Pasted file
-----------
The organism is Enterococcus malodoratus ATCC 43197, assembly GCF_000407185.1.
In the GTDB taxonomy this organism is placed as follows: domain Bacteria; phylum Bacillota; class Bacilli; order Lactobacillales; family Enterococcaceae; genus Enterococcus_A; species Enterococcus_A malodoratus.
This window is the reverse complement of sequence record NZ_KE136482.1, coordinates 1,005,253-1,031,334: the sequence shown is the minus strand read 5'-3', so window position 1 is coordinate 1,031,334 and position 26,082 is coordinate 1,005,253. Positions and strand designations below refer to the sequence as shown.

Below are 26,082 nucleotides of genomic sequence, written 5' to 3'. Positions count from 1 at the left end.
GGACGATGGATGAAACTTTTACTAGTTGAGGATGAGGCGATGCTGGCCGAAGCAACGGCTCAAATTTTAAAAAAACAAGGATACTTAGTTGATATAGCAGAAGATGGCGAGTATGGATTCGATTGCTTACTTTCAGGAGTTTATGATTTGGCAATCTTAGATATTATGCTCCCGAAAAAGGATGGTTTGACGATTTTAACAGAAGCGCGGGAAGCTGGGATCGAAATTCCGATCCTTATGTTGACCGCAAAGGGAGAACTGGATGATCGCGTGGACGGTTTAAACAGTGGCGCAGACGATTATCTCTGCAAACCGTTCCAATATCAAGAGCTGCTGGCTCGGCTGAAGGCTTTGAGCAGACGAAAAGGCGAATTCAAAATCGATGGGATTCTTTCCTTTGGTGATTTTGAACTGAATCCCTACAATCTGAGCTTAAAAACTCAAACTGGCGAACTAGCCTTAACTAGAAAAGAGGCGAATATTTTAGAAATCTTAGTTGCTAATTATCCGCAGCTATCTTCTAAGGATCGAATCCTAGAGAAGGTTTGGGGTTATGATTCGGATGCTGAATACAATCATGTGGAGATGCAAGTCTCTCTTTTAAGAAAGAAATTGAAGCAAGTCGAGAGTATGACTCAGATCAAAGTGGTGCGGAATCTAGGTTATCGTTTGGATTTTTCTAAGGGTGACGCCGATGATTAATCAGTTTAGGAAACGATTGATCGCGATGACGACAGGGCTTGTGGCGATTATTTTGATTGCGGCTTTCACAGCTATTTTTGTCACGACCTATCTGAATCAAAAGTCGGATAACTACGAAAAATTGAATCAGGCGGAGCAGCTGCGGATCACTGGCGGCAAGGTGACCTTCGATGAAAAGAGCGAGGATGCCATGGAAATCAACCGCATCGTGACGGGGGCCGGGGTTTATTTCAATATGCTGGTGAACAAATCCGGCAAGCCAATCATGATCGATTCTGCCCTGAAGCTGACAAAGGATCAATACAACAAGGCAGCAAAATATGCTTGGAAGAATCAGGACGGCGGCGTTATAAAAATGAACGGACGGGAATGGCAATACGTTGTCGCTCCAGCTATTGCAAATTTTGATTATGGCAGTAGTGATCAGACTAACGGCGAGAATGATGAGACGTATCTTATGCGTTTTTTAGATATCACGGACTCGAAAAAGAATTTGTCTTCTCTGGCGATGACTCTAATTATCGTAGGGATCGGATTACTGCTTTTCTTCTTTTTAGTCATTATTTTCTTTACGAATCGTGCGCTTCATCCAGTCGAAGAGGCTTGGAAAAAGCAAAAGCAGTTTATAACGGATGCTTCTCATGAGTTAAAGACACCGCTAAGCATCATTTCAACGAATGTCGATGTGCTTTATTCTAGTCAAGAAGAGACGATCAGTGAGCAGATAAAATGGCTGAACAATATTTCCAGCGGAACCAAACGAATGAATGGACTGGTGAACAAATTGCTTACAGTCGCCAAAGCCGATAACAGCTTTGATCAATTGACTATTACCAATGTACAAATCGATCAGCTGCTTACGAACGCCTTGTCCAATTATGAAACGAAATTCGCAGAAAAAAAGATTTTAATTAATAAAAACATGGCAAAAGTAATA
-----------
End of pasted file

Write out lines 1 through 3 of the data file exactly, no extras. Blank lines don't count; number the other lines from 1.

The organism is Enterococcus malodoratus ATCC 43197, assembly GCF_000407185.1.
In the GTDB taxonomy this organism is placed as follows: domain Bacteria; phylum Bacillota; class Bacilli; order Lactobacillales; family Enterococcaceae; genus Enterococcus_A; species Enterococcus_A malodoratus.
This window is the reverse complement of sequence record NZ_KE136482.1, coordinates 1,005,253-1,031,334: the sequence shown is the minus strand read 5'-3', so window position 1 is coordinate 1,031,334 and position 26,082 is coordinate 1,005,253. Positions and strand designations below refer to the sequence as shown.